Vera Petrova - director's notes
20 Oct 2022Sofia Opera and Ballet

Vera Petrova - director's notes

In "The Queen of Spades", I was attracted by the general picture of a very interesting explanation that Tchaikovsky gives regarding the personal journey of the protagonist, Herman. He could be German, Hermann, Germain, no one knows what Tchaikovsky coded, but we try our best to find out. From there came our desire to enter a more fantastical world, one that lacks the card game, the passion, the love, the curse of everyday life, all the things we are usually used to seeing in "The Queen of Spades". Every archetype, every character in this production represents an entity –                 except for Herman. He is the only real character. He enters into a dreamlike state in which everything takes on a fantastical appearance, and every character he meets is actually a part of him that speaks to him – whether on a subconscious, conscious or superconscious level.

As we enter the field of the unconscious – here we work in Jung's terms – we find the part of our brain that is responsible for creativity, for fantasy, not for the rational, not the speech. Where music enters, we fall into what is called "deep silence." There, it is no longer the rational perception of reality that is at work, but its irrational perception, In fact, Jung, and for that matter the American scientist and writer Joseph Campbell, provoke us in exactly the same way - by exploring the fairy tale plot from the point of view of the protagonist, who encounters all kinds of primordial types, the so-called archetypes.

We haven't brought up-to-date the work, we haven't made it contemporary, we haven't looked for modern costumes or contemporary references. We are looking for the primal in human life. And the primal in human life is to fight your inner demons.

We all have these demons. I don't know anyone who doesn't have inner demons and fears. I have not been fortunate enough to meet so many enlightened people. There are people who are on the path and they are around us. People who are walking towards that enlightenment. But each one of us has our fears, our deaths, our loves, our demons and guardian spirits. Our inner world is very rich, it is saturated with an incredible number of entities. In the production, live people are playing, who have to represent these entities, and therefore for all of us, "The Queen of Spades" also represents our personal path.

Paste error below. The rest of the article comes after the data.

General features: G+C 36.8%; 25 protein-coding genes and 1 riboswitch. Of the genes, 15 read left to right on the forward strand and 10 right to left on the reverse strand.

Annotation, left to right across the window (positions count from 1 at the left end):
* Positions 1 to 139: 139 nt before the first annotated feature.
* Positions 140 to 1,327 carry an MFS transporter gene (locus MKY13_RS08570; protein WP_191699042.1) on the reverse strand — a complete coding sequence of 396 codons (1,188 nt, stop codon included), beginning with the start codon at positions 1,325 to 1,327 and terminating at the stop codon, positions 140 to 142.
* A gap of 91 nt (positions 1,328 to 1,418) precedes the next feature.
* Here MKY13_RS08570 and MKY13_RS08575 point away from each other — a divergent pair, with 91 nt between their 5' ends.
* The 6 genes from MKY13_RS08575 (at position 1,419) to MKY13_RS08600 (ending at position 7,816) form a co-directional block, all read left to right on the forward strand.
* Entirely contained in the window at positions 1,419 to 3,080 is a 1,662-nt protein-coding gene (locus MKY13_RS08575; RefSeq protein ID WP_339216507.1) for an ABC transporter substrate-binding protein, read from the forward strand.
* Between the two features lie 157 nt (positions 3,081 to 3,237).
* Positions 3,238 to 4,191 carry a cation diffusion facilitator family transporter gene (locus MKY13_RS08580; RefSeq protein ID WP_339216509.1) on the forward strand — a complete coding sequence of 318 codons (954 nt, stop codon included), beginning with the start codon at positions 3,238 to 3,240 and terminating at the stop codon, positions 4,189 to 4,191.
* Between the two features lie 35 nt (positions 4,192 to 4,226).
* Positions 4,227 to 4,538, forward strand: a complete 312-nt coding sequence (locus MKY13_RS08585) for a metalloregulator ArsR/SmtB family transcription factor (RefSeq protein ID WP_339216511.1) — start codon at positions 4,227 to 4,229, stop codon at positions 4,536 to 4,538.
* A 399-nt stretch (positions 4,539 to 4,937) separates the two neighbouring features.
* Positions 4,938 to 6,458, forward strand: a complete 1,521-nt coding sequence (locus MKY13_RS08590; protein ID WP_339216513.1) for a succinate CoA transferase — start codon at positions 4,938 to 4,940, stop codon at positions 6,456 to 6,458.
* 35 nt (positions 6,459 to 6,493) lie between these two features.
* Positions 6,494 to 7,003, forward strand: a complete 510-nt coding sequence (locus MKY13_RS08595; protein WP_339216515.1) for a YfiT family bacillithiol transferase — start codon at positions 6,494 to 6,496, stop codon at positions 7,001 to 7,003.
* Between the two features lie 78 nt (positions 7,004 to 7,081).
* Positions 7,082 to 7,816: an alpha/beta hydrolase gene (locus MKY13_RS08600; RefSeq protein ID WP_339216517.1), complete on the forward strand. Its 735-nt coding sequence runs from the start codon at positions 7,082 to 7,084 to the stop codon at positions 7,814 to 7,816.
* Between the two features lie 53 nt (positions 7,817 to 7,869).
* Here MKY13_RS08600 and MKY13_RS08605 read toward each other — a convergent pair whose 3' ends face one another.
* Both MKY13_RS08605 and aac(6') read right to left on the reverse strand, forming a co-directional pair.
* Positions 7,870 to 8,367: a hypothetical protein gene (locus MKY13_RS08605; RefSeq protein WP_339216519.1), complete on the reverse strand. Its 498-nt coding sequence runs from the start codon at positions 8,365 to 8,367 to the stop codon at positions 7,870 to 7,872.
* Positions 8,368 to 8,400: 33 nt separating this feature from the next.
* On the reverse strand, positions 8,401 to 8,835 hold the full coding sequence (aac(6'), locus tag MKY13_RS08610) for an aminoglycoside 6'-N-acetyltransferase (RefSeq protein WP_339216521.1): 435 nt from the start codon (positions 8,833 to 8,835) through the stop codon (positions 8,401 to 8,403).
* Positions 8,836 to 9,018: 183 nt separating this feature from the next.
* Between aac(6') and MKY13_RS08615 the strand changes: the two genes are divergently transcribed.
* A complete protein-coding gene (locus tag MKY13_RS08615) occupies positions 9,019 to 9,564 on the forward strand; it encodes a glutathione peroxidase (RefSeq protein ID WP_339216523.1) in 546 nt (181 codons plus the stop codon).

The director is more of a unifier and provocateur, the conductor too. "The Queen of Spades" is a huge collective effort. It was very interesting and inspiring to work with the artists. The most impressive was when one by one they started to discover their own path, the one that everyone walks alone. It is hard to explain this journey in words. It is in the realm of the fantastic, and that is why I like that Dostoyevsky himself described this work as a model in the realm of the most fantastic.

We provoke each other. We have started from a base that is unfolding thanks to our artists – they are actively present and asking questions, maturing for their roles, entering their fantasy world. We have made a fantastic film.

According to me, Tchaikovsky was enlightened. He experienced his own demons, sank to the deepest vibrational levels and then ascended to the superconscious. He experienced the whole ladder from top to bottom and subsequently wrote brilliant music. This is the highest form of self-knowledge.

To this day, we have difficulty deciphering the title and message itself. The libretto of Modest, the genesis in Pushkin – they are saturated with many symbols, and these symbols enter the field of the unconscious, which stands within us as a deep genetic knowledge, as Jung says, and which provokes our fantasy. Tchaikovsky works with an enormous emotional amplitude. We all approach with great humility and respect – we offer a different view, our point of view.

We have no expectations, we are on a very interesting journey. It never ends, there is no last stop. There is another stop, because you have just reached the last stop and you say "I did it!" and a new path opens up in front of you, with new tracks, with new crossroads. Staging is the wheel of eternity, you've just decided that you've gotten to know yourself and you realize that you still have a lot of work to do with yourself.

"The Queen of Spades" for me is a catharsis, an encounter with myself. I have learned a lot, I am learning every day and I keep going. We are fortunate to have a profession that allows us to live much more intensely than other people, because we live many different selves, human selves, fantasy images. This is sometimes overwhelming and exhausting, but incredibly enriching.

We invite the spectators to experience a dream that is sure to speak to everyone in some way. We would very much like, myself and the whole team, for our audience to leave after the spectacle purified. This is our greatest wish – that they experience, feel and look at the reality outside, which is a big illusion, because the reality is within ourselves, and feel better.

Because this is the story of one person, in fact of each one of us.

Everybody has a story, right!